A Book at Lunchtime seminar with Natalia Nowakowska, Somerville College, University of Oxford, Professor Julia Mannherz (Oriel, Oxford) Professor Hannah Skoda (St John’s, Oxford) Chaired by Professor Katherine Lebow (Christ Church, Oxford).
Alongside the Renaissance dynasties of the Tudors, Valois, Habsburgs, and Medici once stood the Jagiellonians. Largely forgotten in Britain, their memory remains a powerful element within modern Europe.
Remembering the Jagiellonians is the first study of international memories of the Jagiellonians (1386–1596), one of the most powerful but lesser known royal dynasties of Renaissance Europe. It explores how the Jagiellon family has been remembered across Central, Eastern and Northern Europe since the early modern period. The book considers their ongoing role in modern-day culture and politics and their impact on the development of competing modern national identities
Offering a wide-ranging panoramic analysis of Jagiellonian memory over five hundred years, this book includes coverage of numerous present-day European countries, ranging from Bavaria to Kiev, and from Stockholm to the Adriatic. It explores how one family are still remembered in over a dozen neighbouring countries. Contributors use memory theory, social science and medieval and early modern European history to engage in an international and interdisciplinary exploration of the relationship between memory and dynasty through time.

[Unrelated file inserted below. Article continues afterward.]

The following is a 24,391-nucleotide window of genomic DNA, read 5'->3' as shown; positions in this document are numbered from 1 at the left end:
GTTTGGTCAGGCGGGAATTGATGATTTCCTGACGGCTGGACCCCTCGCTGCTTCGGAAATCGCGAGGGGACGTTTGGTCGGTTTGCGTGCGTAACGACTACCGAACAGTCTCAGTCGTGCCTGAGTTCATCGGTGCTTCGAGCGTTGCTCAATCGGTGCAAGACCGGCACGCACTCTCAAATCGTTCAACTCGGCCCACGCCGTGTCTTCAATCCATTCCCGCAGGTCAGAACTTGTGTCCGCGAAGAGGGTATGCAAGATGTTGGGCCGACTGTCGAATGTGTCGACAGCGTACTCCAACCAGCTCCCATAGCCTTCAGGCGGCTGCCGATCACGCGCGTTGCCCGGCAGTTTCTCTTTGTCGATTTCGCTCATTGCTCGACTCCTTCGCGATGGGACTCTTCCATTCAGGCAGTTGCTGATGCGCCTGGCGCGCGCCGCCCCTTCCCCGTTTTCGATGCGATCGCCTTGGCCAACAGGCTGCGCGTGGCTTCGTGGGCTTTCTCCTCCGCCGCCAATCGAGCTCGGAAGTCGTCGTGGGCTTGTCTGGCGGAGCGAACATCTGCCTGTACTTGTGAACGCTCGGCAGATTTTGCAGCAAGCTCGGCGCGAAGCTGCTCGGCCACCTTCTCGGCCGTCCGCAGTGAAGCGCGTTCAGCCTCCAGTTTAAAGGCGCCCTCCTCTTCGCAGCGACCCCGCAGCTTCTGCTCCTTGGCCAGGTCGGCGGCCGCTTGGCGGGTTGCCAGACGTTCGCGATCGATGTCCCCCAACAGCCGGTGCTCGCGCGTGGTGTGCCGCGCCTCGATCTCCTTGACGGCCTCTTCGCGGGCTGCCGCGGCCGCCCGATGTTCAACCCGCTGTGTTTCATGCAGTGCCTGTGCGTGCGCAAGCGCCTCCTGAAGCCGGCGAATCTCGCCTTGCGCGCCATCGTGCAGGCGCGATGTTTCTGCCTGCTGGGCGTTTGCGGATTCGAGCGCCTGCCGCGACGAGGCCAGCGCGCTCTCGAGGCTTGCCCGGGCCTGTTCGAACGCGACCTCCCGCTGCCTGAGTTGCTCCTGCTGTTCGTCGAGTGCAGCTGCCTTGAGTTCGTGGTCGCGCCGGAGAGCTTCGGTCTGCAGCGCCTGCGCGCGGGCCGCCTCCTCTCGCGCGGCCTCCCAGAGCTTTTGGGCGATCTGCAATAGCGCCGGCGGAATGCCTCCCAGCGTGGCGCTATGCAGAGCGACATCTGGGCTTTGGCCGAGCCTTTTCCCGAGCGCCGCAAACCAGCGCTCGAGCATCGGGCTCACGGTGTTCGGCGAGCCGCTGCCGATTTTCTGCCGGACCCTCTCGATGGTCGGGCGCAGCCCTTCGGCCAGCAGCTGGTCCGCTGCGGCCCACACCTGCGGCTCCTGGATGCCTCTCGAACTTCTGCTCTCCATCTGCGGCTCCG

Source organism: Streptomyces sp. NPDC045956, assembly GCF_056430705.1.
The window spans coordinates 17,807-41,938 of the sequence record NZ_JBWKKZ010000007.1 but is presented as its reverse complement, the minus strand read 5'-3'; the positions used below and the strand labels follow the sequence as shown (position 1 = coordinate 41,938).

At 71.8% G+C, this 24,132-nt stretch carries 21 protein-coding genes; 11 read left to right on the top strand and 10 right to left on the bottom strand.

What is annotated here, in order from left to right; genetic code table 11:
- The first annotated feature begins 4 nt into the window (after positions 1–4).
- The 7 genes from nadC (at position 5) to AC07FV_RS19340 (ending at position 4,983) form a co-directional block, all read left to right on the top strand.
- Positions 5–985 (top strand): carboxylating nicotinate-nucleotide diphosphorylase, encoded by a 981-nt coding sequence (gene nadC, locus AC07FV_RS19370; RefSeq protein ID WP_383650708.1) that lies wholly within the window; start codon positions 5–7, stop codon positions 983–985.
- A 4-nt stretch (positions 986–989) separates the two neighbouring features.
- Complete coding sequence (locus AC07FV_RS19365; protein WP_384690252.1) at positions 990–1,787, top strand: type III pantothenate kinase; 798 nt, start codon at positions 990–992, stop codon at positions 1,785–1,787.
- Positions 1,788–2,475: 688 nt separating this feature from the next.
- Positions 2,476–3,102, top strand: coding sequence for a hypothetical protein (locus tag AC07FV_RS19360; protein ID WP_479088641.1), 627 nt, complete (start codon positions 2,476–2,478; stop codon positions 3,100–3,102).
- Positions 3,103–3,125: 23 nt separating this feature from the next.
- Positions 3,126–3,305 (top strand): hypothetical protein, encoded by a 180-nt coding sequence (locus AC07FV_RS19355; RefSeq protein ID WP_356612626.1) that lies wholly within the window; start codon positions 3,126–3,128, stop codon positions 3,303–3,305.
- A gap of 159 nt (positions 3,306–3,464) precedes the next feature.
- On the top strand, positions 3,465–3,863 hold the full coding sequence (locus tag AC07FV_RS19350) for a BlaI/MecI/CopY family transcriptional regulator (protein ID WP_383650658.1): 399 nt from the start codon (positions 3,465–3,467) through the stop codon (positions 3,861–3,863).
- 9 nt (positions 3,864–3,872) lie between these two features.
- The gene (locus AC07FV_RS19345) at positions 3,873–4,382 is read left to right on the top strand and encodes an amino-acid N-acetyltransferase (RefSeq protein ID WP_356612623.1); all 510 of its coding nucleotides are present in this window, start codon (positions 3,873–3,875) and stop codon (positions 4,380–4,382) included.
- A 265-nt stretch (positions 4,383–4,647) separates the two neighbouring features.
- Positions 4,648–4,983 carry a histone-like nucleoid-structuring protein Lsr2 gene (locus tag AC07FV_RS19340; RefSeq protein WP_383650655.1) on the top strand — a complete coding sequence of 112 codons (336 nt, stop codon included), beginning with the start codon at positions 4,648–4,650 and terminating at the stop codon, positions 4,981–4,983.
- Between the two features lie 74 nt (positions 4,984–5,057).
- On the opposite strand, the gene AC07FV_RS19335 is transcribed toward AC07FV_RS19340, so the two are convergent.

Edited by Natalia Nowakowska, Fellow and Associate Professor in History at Somerville College, University of Oxford, and Principal Investigator of the European Research Council (ERC) funded project 'Jagiellonians: Dynasty, Memory and Identity in Central Europe'. Her previous publications include King Sigismund and Martin Luther: The Reformation before Confessionalization (2018) and Church, State and Dynasty in Renaissance Poland: The Career of Cardinal Fryderyk Jagiellon (1468-1503) (2007).
Contributors: Natalia Nowakowska, Giedre Mickunaite, Stanislava Kuzmova, Ilya Afanasyev, Dusan Zupka, Susanna Niiranen, Simon M. Lewis, Tetiana Hoshko, Olga Kozubska-Andrusiv